William Kentridge

William Kentridge, "Scribble Cat" (2010). Sugarlift aquatint, spitbite aquatint, drypoint and hand-painting on 6 copper plates.

South African artist honored with Sam Fox School Dean's Medal.

Posted by Liam Otten, The Record February 25, 2011

In an age of computer graphics and 3D rendering, South African artist William Kentridge employs the simplest materials imaginable — paper, charcoal and pastel — to create animated films that explore apartheid, colonialism, human rights abuses, and other sobering topics with breathtaking insight and poignancy.

Kentridge — whose work also includes prints, books, sculpture, collage, etching, and performing arts — received the Dean's Medal from the Sam Fox School of Design & Visual Arts at Washington University in St. Louis on March 2 in Steinberg Hall Auditorium. The ceremony was followed by an artist's lecture.

"William Kentridge is an astonishing draftsman who, over the last four decades, has created outstanding bodies of work in a wide variety of media," says Carmon Colangelo, dean of the Sam Fox School and E. Desmond Lee Professor for Collaboration in the Arts.

"Though perhaps best known for his elegant stop-motion films, Kentridge is also a particularly accomplished printmaker," says Colangelo, noting that an exhibition of recent works — Visual Musing: Prints by William Kentridge — is currently on view at the Saint Louis Art Museum.

"Indeed, it was through his engagement with printmaking, beginning in the early 1970s, that Kentridge found his way to drawing and, subsequently, to animation," Colangelo adds. "In many ways, that interdisciplinary practice and evolution speaks to the mission of the Sam Fox School."

The award was given amidst a semester's worth of events relating to printmaking and printmakers. From March 16-19, the Sam Fox School will host the annual SGC International Conference.

In addition, the Mildred Lane Kemper Art Museum is currently hosting three printmaking exhibitions: Ghost: Elizabeth Peyton, Island Press: Three Decades of Printmaking, and Luis Camnitzer: Forewords and Last Words.

William Kentridge

Born in 1955 in Johannesburg, Kentridge earned degrees in politics and African studies as well as in fine arts from the University of the Witwatersrand, Johannesburg. He later attended and taught etching at the Johannesburg Art Foundation, then studied mime and theater at L'École Internationale de Théâtre Jacques Lecoq in Paris.

From 1975-91, Kentridge acted in and directed for the Junction Avenue Theatre Company and in 1985 became a founding member of the Free Filmmakers Co-operative. Four years later, he created the first of what would become a long series of hand-drawn films investigating the post-apartheid era.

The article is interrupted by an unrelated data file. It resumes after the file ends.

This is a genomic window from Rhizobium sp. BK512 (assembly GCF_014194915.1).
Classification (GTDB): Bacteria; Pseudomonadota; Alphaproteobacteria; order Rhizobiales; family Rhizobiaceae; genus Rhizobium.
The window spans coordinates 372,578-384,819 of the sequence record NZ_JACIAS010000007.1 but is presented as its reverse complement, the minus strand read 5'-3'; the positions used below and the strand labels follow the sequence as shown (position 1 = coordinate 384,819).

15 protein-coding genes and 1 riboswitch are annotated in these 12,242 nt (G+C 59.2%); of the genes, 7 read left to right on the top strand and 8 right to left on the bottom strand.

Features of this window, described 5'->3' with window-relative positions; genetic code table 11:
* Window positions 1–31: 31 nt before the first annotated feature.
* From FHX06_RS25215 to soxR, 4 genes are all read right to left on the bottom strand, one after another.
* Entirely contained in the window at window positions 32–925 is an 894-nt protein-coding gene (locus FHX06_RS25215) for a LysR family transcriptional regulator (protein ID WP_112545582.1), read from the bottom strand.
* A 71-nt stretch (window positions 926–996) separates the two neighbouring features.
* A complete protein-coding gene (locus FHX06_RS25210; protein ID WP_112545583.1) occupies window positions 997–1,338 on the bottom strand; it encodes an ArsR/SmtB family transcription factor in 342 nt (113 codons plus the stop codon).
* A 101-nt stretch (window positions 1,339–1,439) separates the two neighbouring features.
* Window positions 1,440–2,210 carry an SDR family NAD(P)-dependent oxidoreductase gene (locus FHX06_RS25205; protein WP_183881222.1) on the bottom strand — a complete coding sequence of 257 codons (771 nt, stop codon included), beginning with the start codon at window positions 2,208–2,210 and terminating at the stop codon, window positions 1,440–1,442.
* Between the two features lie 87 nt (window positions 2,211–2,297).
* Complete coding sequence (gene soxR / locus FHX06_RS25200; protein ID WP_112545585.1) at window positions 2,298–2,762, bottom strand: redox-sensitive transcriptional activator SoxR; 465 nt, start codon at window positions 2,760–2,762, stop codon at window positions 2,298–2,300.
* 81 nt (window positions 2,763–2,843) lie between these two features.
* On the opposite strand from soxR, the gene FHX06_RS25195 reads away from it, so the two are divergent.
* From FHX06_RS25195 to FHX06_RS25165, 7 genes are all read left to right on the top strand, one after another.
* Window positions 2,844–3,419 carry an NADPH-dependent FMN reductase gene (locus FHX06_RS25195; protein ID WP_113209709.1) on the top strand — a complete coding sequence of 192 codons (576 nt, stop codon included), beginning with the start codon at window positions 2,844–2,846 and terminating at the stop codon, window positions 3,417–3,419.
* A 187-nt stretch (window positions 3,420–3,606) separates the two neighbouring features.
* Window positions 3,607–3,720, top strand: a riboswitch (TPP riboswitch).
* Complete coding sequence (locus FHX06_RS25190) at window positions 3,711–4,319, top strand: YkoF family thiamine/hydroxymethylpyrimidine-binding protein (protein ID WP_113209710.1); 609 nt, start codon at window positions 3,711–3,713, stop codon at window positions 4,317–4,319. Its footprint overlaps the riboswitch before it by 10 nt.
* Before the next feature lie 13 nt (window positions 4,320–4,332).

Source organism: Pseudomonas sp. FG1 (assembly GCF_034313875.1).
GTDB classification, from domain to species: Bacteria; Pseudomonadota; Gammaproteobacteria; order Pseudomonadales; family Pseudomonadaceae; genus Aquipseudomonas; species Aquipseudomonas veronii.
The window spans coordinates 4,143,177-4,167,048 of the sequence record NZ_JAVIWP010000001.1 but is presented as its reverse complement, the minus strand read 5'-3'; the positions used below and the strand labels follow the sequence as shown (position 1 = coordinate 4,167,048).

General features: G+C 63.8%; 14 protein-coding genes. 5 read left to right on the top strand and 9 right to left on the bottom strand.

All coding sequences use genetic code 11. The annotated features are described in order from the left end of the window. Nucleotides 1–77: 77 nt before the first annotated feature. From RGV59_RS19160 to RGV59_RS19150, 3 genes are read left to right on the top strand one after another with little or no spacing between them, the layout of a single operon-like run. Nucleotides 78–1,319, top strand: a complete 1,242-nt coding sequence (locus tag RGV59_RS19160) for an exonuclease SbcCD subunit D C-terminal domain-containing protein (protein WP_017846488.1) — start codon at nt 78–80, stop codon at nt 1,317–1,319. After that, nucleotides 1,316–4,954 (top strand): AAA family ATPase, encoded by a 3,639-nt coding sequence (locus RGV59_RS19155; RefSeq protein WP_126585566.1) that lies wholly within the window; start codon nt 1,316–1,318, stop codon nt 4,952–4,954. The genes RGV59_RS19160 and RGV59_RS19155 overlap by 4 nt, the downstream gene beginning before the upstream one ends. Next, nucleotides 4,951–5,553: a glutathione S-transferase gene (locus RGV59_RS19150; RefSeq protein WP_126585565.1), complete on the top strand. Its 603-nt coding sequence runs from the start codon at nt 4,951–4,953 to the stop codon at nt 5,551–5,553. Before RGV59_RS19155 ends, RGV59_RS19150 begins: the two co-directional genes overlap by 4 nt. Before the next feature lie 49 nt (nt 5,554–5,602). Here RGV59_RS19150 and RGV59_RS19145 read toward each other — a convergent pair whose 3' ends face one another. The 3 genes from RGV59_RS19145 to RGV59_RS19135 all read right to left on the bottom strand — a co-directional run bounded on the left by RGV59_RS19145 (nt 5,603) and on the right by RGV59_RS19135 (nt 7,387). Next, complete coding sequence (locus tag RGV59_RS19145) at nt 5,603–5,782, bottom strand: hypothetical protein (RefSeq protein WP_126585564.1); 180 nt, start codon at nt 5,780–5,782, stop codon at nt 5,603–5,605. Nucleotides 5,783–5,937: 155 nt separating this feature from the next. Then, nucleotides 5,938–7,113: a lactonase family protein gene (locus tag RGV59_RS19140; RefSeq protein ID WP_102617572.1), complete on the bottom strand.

Just as a printed image might be built through the application of multiple plates, so do Kentridge's films emerge through sheer accumulation of drawing. Each scene is conceived as a single drawing that unfolds (and is photographed) through successive erasing and redrawing. Thus, each frame is built upon the ghost of the image that preceded it, and lingers as a ghost in the images that follow.

"Printmaking has been not just an edge to or a side journey from the work that I've been making over the last 30 years or so," Kentridge has said, "but is very much a key to it."

Kentridge's work has been exhibited in museums and galleries around the world, including solo shows at the San Francisco Museum of Modern Art (2009); Philadelphia Museum of Art (2008); Moderna Museet, Stockholm (2007); and Metropolitan Museum of Art, New York (2004). Since opening in 2009, his retrospective, Five Themes, has traveled throughout the United States as well as to Paris, Vienna, Jerusalem, Melbourne, and Vancouver.

Major international exhibitions include Prospect.1 New Orleans (2008); the Sydney Biennale (1996, 2008); Documenta (1997, 2002) in Kassel, Germany; the Venice Biennial (1999); and the São Paulo Biennial (1998).

Meanwhile, Kentridge's opera and theater works, often produced in collaboration with Handspring Puppet Company, have appeared at Brooklyn Academy of Music (2007); Standard Bank National Arts Festival, Grahamstown, South Africa (1992, 1996, 1998); and Festival d'Avignon, France (1995, 1996).

His production of Dmitri Shostakovich's opera, The Nose, opened at the Metropolitan Opera, New York, in 2010, and will be presented in Aix-en-Provence (2011) and Lyon (2012), with a revival at the Metropolitan Opera in 2013.